Of holidays and everything that happens AFTER you’ve left on that jet plane

Hello people… and apologies for the super-long absence. To all the lovely ones who’ve been asking, I’m quite well, thank you! It’s just that sometimes you decide to blog more regularly – decide to launch new blogs, in fact – and life makes an even firmer decision to get in the way.

So, this is how it all pans out: I decide to take a road trip across France and Italy, simultaneously blogging about my fabulous new beauty finds and launching a brand new travel and decor blog. Then the curse of Charles de Gaulle strikes. It’s amazing how this one particular airport manages to frustrate, annoy, infuriate and scald me every single time. Seriously, it’s the irony of life that the city of my soul is home to the airport of my nightmares! One trip through its crazy halls and I can understand why all those people would rather wade through the channel to get to France, rather than braving its madness.

Anyway… after a delayed flight that cuts my transit time to Marseille from three hours to just one, with two terminals and the entire French bureaucracy to traverse, I somehow make the connection. But my suitcase doesn’t. So, I arrive in Marseille with the clothes on my back and not much else. And then my lovely stumbley feet promptly decide to trip over themselves on a stone pavement, busting my knee and tearing the only pair of leggings I possess.

On Easter. When all the markets are shut.

So that’s me then: Alone, bleeding profusely, stranded in a city I’m visiting for the first time ever, a city that’s not one of the safest in the world in any case, sans clothes or medicines and a busted knee on the very first day of what’s supposed to be a three-week walking trip. Sounds like fun yet?

marseille
Losing my heart to Marseille

Finally, FINALLY, the missing suitcase arrives – not before a whole lot of tears have been shed and self pity has communicated itself across every phone line on hand – and it’s time to move onwards and upwards. Literally, as we’re travelling to the hills of Provence. The region I’ve wanted to explore ever since laying my eyes of Peter Mayle’s A Year in Provence more than a decade ago. The land of lavender, olive trees, cherry blossoms, nougat, truffles, old stone houses, older fort ruins, stunning landscapes and higgledy piggledy villages. In short, the very land of my dreams.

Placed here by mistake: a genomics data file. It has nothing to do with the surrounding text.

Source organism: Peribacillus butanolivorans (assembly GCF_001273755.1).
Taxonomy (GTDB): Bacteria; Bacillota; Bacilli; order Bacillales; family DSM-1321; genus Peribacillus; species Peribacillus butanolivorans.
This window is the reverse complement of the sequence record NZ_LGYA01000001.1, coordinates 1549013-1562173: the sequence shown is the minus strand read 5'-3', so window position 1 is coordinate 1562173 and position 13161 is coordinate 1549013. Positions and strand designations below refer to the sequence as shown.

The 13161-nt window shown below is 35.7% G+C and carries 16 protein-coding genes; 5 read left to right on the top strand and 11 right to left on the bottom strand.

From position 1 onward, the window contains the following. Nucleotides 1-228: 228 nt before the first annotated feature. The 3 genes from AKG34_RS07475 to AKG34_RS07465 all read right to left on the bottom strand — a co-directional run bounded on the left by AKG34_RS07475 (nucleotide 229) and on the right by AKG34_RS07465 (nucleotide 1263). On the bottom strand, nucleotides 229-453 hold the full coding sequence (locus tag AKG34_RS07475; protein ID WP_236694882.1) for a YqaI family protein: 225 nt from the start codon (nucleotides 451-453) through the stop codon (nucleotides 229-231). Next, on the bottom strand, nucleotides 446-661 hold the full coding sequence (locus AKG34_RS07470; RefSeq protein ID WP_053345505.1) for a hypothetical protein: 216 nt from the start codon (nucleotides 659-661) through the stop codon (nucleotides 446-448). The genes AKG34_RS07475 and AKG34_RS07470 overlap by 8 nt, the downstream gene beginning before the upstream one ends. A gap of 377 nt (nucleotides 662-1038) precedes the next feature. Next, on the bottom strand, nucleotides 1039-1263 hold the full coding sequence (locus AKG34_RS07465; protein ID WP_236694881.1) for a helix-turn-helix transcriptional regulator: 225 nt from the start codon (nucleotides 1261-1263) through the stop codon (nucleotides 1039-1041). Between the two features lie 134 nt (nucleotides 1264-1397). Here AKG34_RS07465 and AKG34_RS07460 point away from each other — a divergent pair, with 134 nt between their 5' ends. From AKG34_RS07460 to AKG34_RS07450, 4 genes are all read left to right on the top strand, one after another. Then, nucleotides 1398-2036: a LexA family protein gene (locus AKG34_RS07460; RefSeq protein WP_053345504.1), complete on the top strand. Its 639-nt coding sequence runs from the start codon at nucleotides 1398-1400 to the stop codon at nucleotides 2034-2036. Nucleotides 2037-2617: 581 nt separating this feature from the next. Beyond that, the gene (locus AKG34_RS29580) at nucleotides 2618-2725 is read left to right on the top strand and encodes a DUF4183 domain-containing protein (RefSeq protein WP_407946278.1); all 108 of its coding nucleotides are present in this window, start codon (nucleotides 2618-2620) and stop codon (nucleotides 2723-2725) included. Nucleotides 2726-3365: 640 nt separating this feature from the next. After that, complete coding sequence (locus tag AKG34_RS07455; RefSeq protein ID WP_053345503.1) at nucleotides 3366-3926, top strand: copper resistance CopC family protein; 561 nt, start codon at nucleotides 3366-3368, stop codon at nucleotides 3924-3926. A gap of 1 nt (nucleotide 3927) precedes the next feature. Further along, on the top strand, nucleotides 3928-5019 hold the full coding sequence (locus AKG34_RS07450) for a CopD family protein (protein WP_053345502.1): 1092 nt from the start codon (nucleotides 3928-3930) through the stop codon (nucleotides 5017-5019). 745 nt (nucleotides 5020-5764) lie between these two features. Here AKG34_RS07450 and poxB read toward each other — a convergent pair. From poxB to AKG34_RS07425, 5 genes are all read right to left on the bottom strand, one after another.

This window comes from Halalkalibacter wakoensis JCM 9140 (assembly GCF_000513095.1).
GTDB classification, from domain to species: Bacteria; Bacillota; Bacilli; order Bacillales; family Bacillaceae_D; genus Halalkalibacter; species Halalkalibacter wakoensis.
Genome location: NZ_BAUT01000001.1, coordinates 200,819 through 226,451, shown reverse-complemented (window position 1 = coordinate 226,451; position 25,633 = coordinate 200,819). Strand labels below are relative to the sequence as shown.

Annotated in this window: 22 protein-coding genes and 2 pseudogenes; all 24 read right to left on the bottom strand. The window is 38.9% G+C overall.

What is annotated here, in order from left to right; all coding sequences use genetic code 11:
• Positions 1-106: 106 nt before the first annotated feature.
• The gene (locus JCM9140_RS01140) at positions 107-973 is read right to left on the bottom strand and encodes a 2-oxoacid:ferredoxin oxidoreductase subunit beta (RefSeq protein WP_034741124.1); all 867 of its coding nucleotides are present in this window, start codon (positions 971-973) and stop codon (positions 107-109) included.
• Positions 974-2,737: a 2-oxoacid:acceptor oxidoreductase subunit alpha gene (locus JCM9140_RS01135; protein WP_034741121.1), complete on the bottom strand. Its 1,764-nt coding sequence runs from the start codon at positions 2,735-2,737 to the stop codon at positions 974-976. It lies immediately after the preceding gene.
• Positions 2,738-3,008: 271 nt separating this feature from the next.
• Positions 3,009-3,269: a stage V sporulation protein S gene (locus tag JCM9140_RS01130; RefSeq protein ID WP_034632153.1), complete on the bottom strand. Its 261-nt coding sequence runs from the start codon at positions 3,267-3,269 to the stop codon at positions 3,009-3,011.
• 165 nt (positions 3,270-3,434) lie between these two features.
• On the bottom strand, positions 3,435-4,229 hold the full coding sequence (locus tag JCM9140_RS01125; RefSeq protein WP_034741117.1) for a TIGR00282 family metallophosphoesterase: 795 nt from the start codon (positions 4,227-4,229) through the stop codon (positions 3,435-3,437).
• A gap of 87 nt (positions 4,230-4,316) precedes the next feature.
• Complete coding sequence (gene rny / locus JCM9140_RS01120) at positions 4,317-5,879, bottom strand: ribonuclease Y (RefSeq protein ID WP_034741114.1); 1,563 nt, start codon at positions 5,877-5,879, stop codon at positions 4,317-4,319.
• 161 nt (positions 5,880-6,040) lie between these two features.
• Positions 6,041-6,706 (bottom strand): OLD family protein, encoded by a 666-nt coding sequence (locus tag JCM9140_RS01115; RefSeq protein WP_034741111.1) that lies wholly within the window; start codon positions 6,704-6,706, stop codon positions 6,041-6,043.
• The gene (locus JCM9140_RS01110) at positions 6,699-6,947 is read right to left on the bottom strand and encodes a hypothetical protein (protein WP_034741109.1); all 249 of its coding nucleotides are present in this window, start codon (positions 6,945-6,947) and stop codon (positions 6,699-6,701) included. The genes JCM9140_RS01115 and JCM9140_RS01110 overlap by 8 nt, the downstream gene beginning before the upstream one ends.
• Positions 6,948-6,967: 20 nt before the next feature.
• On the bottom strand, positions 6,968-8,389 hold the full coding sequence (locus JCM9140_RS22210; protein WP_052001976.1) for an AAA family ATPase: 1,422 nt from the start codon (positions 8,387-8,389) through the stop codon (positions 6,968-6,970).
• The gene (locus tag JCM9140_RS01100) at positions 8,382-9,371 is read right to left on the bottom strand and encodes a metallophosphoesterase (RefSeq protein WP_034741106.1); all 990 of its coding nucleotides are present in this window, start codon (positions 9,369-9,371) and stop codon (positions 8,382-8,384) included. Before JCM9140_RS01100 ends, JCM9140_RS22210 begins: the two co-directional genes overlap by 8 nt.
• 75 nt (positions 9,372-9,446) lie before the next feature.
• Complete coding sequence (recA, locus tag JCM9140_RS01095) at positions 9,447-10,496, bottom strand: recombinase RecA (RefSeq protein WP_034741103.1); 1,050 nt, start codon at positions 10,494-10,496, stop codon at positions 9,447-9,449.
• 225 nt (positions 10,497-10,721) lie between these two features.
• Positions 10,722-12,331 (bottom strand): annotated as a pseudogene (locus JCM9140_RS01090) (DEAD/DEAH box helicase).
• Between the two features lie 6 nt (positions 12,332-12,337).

A land I now can’t walk or drive through because every twitch of the stitched up knee feels like someone is grinding the axe deep into my very being. So then I decide to settle down with my blog and books. Except that the internet doesn’t work in Provence. Because of this little wind called the mistral, which blows at about 100 kmph and takes the roofs off the houses and the tops off the trees. And my blog is online and my books need to be downloaded on the Kindle.

Lovely. Right?

gordes provence
Gordes: In the heart of Provence

Time to move on to the next stop: Colmar. A tiny, exquisite town that lies about half an hour from the borders of France, Germany and Switzerland. As the last town to be liberated after the war, it’s technically French but feels German. A town that my train decides it will stop at for precisely 60 seconds (instead of the five minutes I’d been promised), which are apparently not enough for busted knees to drag down two suitcases and my own self from the top deck and make it out of the door. Which means, an hour later I am standing in Germany, trying to haggle with a crabby old taxi guy to drive me back to Colmar at midnight. Sigh!

colmar 2
Colmar: Where France, Germany and Switzerland all come together

So then that’s Colmar sorted. After which comes Milan. And the Salone del Mobile. The world’s largest fair that’s spread across 30,000 square meters. And I must have only walked around it thrice in 5 days. On my busted knee. Through some mind-blowing rains that flood the city with ankle deep water in under half an hour. Which is to tell you why, when I get back to my room at midnight, there is not an iota of energy left to even switch on the computer. In fact, I can barely summon up the energy to breathe. Or cry. Both of which seem equally necessary by this time.

salone euroluce
The Salone del Mobile in Milan

Then on to Colombo, Sri Lanka. Lovely place but the realisation that going from 4 degrees to 40 degrees in a flash is possibly not the most intelligent thing I’ve ever done. Cue: heat stroke.

So, in short, there you have it: missed trains, misplaced suitcases, stitched up limbs, communication-less existences, rain and storm ravaged days, searing sunstrokes, compulsory walking for at least 10 hours a day. Forgive me for being a little irregular in posting here? Please. Please?

Oh! And as for the trip itself – I LOVED every moment and can’t wait to do it all over again.

🙂

Ever had one of those vacations where just nothing seemed to work out? Do tell… we all need the empathy!

Comments

  1. Is it wrong that I giggled through your post? Not for any other reason but that I read it in your voice. 😀 I am so glad you are ok, and that the pictures tell me you had a blast — despite the tattered knee, missing clothes and zero internet. All I can do is commiserate and remind you of my trip to the country of my soul, Italy and beautiful Florence, when my poor mom’s passport got stolen, the evening before we were supposed to fly back to India. Oh well! At least the trips give us brilliant stories to tell! xx

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